On court and off, Roger Federer had no answers as the superstar Swiss struggled to digest a deflating US Open quarter-final defeat that has once again sent British grand slam hopes soaring.
Federer was shellshocked after falling victim to Tomas Berdych's explosive firepower, but the world No.1's pain was Andy Murray's gain on a dramatic day and night at Flushing Meadows.
Federer's 7-6 (7-1) 6-4 3-6 6-3 loss overshadowed Murray's fighting four-set win over Marin Cilic, Andy Roddick's teary exit and Novak Djokovic's plea for a retractable roof at the grand slam that never sleeps.
The 17-times major winner offered no excuses for his flat performance and was in no mood for sugarcoating either.
"So many moments I thought: 'Man, it's just not happening for me.' It was just a very disappointing match for me," Federer said.
"Such an amazing summer I had. I really thought I was going to come out and play a solid match. I didn't do that tonight. I just didn't come up with the goods."
Berdych did - and it's not the first time the powerhouse Czech has stolen Federer's thunder on a big stage.
He removed Federer in the Wimbledon quarter-finals two years ago and also crushed the world No.1's 2004 Athens Olympic dream.
"Probably there is something in my game that he doesn't like and it makes him a bit struggle, I would say, and maybe bring him out of his comfort zone," Berdych said.
Berdych's earth-moving win booked the seventh seed a semi-final showdown with Murray on Saturday.
Murray could scarcely have imagined such a tantalising scenario a few hours earlier when he trailed Cilic by a set and 5-1.
Few would begrudge him a sneaky little fist pump at avoiding another clash with his grand slam nemesis after winning 17 of the last 20 games against 12th-seeded Cilic in a spectacular turnaround.
The 25-year-old is once again two tantalising wins from ending Britain's 74-year men's major title drought - and with no Federer, Djokovic or Nadal blocking his path to the final.
The dour Scot, though, has suffered too many major final heartaches to start celebrating just yet.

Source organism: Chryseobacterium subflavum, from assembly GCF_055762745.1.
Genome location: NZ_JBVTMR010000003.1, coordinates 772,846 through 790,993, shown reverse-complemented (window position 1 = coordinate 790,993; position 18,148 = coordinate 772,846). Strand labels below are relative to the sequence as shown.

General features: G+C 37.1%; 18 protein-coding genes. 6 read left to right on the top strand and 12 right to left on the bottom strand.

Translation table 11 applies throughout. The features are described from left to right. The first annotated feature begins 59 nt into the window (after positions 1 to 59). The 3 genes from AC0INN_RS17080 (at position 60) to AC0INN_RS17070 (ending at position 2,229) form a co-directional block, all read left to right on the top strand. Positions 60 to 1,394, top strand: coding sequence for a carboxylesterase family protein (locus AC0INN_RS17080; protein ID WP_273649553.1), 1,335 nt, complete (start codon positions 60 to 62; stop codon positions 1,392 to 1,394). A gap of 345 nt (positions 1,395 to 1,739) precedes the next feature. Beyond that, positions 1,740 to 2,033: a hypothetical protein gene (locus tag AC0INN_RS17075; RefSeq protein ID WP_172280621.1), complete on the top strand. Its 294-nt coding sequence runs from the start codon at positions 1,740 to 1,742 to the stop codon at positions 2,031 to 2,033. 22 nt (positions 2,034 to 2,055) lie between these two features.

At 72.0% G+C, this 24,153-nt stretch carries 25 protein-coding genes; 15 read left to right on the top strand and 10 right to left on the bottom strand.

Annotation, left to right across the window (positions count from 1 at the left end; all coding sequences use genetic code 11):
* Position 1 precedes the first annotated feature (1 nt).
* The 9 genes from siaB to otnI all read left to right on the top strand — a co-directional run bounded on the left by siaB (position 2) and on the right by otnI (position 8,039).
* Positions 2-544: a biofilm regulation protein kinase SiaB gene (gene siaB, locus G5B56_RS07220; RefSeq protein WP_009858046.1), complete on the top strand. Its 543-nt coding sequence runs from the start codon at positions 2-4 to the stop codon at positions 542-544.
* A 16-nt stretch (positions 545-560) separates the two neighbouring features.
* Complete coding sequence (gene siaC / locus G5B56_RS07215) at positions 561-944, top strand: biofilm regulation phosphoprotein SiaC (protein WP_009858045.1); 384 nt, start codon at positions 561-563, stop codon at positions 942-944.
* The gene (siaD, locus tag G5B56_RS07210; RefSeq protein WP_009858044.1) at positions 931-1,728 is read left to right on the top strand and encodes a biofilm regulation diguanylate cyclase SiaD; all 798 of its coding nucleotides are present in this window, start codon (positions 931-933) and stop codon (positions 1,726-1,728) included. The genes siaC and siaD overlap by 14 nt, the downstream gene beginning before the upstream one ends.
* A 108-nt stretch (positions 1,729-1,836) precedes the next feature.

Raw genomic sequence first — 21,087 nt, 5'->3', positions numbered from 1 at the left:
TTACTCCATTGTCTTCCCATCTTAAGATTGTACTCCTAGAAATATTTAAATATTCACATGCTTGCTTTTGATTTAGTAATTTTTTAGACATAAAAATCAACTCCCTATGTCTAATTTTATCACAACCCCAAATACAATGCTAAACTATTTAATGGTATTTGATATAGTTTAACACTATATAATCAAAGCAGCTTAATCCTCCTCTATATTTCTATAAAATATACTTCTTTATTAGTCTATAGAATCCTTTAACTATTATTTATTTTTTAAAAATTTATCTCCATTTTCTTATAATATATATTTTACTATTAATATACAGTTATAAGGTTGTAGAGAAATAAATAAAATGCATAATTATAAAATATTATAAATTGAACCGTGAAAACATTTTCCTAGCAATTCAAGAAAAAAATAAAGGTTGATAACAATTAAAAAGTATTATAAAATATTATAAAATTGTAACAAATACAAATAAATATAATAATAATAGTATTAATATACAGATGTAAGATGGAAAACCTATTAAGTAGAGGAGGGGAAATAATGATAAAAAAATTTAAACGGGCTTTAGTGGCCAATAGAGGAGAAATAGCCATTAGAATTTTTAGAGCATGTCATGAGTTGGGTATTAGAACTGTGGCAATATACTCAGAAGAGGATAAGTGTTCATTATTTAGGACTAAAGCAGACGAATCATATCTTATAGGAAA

"Tomas Berdych is a great player as well. Let's show him some respect, too," Murray said after his 3-6 7-6 (7-4) 6-3 6-0 recovery mission.
Nor were there any celebrations from Djokovic after the titleholder advanced to his 14th consecutive grand slam quarter-final when ailing Swiss Stanislas Wawrinka retired trailing 6-4 6-1 3-1 in their stop-start fourth-round match.
Djokovic was dark at having to return on Thursday for his last-eight meeting with 2009 champion Juan Martin del Potro, the back-log forcing the Serb to play three days straight before possibly another two in a row if he made the final for the third year running.
"We spent 10 hours in this club on Tuesday and eventually got to the court and played two games with several interruptions because of the rain. It's not the first time we are experiencing that," Djokovic complained.
"The rain is a factor here in New York. For last four years we had Monday finals and it keeps on happening.
"I still believe that it is the most logical solution, if you still don't get a roof here, to get covers on the court."
At least Djokovic had the chance to return at all.
Del Potro denied Roddick that opportunity when, a week after the American announced his retirement, the Argentine finally ended the former world No.1's career with a 6-7 (7-1) 7-6 (7-4) 6-2 6-4 fourth-round win.